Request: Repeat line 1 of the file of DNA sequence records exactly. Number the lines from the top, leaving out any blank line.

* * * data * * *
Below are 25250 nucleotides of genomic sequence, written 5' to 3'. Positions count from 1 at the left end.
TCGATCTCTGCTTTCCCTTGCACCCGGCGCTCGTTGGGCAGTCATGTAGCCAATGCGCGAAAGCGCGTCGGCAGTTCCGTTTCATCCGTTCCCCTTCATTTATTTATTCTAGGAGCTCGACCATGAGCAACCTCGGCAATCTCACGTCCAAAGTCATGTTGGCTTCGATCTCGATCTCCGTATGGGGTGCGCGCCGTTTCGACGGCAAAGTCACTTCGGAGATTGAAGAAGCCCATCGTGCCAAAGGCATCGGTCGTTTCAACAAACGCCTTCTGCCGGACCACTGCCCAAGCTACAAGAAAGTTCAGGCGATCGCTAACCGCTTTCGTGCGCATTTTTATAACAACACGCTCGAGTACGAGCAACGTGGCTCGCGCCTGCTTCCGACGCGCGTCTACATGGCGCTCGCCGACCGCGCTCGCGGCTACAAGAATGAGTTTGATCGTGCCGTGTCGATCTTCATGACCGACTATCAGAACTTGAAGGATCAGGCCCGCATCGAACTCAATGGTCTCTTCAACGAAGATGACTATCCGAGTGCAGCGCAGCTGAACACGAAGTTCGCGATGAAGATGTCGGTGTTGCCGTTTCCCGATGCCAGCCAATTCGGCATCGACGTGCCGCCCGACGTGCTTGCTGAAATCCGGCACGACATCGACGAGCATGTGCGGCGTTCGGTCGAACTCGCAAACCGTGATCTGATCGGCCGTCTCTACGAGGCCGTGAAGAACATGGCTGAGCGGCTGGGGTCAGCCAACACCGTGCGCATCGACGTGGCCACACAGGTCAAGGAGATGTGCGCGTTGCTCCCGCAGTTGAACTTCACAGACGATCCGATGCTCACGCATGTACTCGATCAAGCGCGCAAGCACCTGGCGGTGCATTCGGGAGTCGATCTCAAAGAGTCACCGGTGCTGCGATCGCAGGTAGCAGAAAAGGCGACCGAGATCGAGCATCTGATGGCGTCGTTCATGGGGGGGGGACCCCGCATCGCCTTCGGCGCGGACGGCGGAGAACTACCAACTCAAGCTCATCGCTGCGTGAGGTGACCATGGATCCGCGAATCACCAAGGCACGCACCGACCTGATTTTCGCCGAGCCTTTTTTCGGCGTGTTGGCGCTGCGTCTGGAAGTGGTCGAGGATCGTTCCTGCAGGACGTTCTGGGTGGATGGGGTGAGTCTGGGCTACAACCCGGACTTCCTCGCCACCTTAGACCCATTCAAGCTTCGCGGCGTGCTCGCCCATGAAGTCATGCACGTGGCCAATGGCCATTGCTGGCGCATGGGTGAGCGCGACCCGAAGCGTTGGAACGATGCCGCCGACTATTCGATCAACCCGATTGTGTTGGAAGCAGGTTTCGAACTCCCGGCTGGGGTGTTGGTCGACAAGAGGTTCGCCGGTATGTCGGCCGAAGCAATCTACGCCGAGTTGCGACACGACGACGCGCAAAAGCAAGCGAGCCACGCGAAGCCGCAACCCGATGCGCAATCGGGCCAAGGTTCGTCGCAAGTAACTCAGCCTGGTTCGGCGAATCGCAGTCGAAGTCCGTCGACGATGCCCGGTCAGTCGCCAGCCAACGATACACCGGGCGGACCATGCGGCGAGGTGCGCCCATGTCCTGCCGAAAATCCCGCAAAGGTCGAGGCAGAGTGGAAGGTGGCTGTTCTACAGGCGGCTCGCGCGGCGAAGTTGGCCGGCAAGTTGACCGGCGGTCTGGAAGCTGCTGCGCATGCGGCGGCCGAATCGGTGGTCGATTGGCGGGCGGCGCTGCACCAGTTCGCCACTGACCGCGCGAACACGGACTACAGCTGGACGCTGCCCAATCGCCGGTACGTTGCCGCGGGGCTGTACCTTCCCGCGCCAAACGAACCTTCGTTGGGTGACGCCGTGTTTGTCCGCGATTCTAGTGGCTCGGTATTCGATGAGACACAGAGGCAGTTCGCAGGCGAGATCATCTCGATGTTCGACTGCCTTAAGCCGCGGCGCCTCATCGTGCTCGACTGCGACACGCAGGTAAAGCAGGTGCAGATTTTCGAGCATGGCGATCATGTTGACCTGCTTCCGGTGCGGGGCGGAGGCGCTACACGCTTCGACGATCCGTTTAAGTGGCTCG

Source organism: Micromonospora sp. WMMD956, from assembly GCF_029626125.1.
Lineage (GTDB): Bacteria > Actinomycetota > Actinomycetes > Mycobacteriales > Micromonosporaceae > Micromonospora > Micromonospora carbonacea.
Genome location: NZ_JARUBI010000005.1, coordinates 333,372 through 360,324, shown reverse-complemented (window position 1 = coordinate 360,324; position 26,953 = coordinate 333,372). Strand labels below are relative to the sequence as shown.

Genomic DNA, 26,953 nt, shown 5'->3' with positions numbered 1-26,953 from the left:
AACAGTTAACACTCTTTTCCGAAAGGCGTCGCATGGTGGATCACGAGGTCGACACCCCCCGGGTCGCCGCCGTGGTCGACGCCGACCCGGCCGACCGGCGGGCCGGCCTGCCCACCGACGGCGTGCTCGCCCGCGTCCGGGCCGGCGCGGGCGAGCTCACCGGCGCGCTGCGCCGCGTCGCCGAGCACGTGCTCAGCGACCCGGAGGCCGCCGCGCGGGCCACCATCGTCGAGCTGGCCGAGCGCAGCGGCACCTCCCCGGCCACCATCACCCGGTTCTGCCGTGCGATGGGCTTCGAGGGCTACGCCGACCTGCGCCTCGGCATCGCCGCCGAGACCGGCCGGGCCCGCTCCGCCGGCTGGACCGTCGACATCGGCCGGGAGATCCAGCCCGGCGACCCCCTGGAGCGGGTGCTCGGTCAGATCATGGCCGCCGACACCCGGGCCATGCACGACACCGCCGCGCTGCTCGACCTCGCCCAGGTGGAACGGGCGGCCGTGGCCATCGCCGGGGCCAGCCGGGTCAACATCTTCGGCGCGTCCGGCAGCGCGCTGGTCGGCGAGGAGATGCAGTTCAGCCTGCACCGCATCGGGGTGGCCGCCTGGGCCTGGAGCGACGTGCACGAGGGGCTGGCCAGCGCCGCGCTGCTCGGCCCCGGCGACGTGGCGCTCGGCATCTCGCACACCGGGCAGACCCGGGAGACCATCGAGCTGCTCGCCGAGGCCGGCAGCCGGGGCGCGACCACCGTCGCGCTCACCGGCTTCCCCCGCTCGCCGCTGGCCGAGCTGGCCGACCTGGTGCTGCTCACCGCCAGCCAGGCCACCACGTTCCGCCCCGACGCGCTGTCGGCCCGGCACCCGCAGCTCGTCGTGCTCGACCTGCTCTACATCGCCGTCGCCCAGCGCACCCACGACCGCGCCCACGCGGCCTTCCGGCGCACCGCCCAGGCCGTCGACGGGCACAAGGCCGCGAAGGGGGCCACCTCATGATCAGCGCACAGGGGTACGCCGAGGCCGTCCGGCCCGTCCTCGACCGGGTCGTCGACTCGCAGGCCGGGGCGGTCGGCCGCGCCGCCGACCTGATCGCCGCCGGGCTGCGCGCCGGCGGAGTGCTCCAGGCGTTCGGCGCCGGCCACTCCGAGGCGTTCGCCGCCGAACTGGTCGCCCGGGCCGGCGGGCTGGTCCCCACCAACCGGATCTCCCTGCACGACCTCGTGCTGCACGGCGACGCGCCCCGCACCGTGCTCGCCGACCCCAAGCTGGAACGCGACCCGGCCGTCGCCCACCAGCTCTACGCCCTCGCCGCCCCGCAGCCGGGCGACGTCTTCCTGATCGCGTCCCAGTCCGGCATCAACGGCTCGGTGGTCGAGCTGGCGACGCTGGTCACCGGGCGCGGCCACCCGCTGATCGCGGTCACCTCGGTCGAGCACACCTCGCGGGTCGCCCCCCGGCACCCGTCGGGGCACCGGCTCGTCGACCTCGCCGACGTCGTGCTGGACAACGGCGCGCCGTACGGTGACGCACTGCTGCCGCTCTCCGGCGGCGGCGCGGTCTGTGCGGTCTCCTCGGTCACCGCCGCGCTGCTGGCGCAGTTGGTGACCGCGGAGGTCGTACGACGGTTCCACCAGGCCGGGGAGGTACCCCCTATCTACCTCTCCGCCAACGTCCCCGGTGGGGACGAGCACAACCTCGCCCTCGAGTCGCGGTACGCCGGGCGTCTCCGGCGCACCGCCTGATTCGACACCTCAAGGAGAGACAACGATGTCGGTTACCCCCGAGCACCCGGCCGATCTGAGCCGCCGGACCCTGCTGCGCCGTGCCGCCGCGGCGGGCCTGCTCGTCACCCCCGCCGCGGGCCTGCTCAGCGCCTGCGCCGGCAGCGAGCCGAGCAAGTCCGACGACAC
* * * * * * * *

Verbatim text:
Below are 25250 nucleotides of genomic sequence, written 5' to 3'. Positions count from 1 at the left end.